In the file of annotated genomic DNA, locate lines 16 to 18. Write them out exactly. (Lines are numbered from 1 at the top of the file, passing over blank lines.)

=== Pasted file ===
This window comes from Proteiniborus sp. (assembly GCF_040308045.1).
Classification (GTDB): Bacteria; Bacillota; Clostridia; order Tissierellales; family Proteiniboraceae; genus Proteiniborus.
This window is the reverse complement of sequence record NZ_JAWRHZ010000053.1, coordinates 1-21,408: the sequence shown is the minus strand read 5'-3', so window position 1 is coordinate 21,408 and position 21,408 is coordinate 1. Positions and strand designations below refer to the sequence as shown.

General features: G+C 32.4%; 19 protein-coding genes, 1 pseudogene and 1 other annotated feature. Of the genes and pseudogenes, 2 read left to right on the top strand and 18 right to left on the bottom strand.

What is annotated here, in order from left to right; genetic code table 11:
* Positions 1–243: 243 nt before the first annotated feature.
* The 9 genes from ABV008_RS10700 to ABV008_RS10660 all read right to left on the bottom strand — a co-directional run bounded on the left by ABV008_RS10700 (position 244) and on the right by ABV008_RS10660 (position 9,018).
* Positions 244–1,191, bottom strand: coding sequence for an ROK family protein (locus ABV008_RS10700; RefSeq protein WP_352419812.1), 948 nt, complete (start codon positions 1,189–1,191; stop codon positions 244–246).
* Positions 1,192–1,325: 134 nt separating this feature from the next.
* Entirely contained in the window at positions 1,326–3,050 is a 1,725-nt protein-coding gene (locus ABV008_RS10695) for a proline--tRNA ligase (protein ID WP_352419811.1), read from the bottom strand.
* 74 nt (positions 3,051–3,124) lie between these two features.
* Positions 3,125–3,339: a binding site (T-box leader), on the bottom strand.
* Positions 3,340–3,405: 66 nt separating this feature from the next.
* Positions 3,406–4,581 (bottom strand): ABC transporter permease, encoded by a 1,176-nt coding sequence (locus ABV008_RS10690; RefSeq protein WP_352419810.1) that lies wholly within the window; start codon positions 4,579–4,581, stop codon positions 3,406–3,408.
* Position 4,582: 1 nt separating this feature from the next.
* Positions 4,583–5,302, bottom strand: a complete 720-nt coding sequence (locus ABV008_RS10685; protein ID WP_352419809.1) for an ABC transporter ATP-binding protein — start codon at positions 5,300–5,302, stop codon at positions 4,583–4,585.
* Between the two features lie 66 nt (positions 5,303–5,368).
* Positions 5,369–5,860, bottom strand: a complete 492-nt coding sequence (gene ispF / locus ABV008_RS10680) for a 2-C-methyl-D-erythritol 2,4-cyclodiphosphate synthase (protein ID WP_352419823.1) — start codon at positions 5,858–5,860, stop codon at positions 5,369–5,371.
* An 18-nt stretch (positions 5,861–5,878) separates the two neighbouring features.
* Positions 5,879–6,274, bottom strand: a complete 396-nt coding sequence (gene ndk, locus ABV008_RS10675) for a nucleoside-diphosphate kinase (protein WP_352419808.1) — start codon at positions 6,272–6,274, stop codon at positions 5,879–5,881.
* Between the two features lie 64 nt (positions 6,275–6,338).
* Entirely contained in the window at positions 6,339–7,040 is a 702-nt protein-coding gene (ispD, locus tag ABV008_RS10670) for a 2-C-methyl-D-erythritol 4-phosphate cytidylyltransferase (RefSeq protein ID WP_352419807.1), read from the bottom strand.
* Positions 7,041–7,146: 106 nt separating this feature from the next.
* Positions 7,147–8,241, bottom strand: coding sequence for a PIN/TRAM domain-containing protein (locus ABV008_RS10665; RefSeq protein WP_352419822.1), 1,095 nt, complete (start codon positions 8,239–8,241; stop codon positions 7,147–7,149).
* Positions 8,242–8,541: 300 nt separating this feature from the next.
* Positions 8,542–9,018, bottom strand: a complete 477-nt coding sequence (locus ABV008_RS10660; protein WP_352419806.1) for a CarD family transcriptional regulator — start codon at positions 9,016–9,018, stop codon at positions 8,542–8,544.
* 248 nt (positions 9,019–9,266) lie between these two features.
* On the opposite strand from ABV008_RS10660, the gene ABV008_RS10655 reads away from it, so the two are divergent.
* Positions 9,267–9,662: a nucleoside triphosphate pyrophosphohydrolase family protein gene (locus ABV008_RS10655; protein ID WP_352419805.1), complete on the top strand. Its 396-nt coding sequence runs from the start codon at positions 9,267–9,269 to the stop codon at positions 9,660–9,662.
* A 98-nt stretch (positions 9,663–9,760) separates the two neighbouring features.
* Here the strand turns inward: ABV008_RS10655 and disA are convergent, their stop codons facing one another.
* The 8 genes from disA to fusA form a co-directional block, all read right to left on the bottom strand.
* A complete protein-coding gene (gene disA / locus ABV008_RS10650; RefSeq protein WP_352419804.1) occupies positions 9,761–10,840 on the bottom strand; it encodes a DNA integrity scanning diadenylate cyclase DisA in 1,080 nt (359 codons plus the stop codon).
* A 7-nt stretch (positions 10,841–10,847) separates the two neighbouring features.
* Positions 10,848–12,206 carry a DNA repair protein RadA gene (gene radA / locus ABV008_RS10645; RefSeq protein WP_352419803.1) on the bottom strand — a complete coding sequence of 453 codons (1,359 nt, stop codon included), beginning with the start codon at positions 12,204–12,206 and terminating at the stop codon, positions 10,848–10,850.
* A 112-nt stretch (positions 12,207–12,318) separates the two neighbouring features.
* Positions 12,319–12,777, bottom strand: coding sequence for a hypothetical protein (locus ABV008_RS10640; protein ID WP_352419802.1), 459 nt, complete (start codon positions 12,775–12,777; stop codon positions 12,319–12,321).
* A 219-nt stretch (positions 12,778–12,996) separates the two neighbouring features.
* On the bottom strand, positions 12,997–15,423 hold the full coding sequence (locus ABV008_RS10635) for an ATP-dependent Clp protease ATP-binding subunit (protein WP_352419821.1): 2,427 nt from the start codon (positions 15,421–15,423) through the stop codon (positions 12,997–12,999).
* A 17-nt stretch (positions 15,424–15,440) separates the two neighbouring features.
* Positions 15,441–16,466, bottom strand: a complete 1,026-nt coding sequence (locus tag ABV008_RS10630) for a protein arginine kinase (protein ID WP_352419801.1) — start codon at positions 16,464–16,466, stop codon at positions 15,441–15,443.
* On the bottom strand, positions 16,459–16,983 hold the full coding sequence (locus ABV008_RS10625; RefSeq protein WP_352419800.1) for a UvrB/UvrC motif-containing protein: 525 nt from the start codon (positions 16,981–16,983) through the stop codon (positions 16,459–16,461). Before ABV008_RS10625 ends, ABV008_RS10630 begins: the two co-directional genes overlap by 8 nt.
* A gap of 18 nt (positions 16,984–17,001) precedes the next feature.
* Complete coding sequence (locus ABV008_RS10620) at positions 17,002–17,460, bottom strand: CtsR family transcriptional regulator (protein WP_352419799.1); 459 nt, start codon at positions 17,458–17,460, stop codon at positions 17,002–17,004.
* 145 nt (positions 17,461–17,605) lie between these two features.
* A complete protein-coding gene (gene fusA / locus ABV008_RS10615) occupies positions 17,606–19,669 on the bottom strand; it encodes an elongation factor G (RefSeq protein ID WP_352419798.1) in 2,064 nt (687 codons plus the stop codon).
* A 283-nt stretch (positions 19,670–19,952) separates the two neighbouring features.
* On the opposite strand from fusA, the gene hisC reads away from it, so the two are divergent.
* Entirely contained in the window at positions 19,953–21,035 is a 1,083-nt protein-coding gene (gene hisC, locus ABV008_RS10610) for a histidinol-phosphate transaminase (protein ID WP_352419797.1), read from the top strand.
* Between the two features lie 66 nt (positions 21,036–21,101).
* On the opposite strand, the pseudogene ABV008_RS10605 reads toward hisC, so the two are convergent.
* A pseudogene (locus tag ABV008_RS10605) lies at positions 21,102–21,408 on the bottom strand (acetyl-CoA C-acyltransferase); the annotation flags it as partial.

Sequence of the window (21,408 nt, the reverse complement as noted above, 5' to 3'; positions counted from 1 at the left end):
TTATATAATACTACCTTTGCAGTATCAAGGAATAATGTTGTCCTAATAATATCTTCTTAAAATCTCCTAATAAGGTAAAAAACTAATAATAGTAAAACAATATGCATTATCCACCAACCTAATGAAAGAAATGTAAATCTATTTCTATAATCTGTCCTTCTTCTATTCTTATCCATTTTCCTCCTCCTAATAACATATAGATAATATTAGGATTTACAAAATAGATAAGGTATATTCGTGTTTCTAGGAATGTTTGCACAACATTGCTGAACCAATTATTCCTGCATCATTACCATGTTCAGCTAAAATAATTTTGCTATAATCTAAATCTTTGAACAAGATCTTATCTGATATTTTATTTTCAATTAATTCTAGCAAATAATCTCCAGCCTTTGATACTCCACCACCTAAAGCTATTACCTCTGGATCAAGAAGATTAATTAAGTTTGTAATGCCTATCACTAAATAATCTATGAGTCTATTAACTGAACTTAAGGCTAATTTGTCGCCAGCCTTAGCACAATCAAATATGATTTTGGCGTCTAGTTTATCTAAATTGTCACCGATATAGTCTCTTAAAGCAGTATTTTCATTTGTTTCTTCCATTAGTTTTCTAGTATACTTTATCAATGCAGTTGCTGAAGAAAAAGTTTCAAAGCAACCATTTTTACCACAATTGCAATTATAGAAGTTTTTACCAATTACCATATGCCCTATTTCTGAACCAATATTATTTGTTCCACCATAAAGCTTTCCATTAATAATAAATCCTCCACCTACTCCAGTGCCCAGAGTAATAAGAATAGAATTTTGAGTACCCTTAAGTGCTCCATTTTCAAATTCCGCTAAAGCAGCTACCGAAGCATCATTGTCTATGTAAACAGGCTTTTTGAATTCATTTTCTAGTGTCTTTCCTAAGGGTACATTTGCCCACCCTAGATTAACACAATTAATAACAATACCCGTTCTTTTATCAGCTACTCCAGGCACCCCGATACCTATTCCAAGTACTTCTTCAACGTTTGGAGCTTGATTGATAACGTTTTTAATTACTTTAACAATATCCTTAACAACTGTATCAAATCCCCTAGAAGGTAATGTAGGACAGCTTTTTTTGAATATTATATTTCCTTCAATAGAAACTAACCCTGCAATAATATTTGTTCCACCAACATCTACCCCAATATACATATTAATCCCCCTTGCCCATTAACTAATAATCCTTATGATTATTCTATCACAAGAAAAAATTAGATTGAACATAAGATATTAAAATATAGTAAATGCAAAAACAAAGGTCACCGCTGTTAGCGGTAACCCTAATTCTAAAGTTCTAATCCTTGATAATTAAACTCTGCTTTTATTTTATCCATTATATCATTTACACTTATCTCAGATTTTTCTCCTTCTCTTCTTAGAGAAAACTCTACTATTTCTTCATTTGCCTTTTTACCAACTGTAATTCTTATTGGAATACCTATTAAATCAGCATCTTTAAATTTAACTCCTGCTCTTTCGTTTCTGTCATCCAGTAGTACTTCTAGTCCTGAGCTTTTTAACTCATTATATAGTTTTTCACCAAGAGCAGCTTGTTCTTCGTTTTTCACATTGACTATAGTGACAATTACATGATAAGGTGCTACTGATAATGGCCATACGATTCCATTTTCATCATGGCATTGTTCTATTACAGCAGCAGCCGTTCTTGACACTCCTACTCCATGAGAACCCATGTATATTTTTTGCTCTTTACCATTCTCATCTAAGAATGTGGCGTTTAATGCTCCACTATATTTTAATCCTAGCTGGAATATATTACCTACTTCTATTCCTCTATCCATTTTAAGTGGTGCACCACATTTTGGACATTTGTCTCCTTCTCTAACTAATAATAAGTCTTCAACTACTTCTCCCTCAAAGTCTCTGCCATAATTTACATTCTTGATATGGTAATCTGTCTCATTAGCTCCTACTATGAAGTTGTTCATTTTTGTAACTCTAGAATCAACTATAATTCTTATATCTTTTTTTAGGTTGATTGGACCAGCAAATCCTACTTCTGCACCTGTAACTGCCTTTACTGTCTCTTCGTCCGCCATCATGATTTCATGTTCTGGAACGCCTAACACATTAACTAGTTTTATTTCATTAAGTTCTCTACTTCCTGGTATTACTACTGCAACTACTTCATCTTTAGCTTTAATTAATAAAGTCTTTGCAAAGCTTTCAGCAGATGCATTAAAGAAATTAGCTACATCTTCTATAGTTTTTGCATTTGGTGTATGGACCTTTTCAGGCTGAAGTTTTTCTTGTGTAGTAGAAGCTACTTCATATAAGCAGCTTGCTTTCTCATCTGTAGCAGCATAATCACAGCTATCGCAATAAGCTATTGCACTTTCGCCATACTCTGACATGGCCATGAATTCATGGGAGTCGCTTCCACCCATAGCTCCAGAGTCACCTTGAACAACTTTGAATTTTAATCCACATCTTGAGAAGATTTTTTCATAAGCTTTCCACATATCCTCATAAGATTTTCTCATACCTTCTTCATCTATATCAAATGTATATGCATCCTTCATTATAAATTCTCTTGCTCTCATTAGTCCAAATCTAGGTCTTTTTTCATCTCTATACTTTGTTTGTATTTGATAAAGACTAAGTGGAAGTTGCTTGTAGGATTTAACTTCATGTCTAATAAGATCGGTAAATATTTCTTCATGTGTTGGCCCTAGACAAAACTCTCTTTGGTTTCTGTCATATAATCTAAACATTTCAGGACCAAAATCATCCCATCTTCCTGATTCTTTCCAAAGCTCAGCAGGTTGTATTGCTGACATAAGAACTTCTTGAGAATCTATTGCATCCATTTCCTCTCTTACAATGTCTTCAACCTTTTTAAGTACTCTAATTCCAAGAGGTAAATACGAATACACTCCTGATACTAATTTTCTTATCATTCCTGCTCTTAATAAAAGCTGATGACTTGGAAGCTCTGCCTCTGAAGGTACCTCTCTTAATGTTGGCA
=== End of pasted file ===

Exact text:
* Positions 4,583–5,302, bottom strand: a complete 720-nt coding sequence (locus ABV008_RS10685; protein ID WP_352419809.1) for an ABC transporter ATP-binding protein — start codon at positions 5,300–5,302, stop codon at positions 4,583–4,585.
* Between the two features lie 66 nt (positions 5,303–5,368).
* Positions 5,369–5,860, bottom strand: a complete 492-nt coding sequence (gene ispF / locus ABV008_RS10680) for a 2-C-methyl-D-erythritol 2,4-cyclodiphosphate synthase (protein ID WP_352419823.1) — start codon at positions 5,858–5,860, stop codon at positions 5,369–5,371.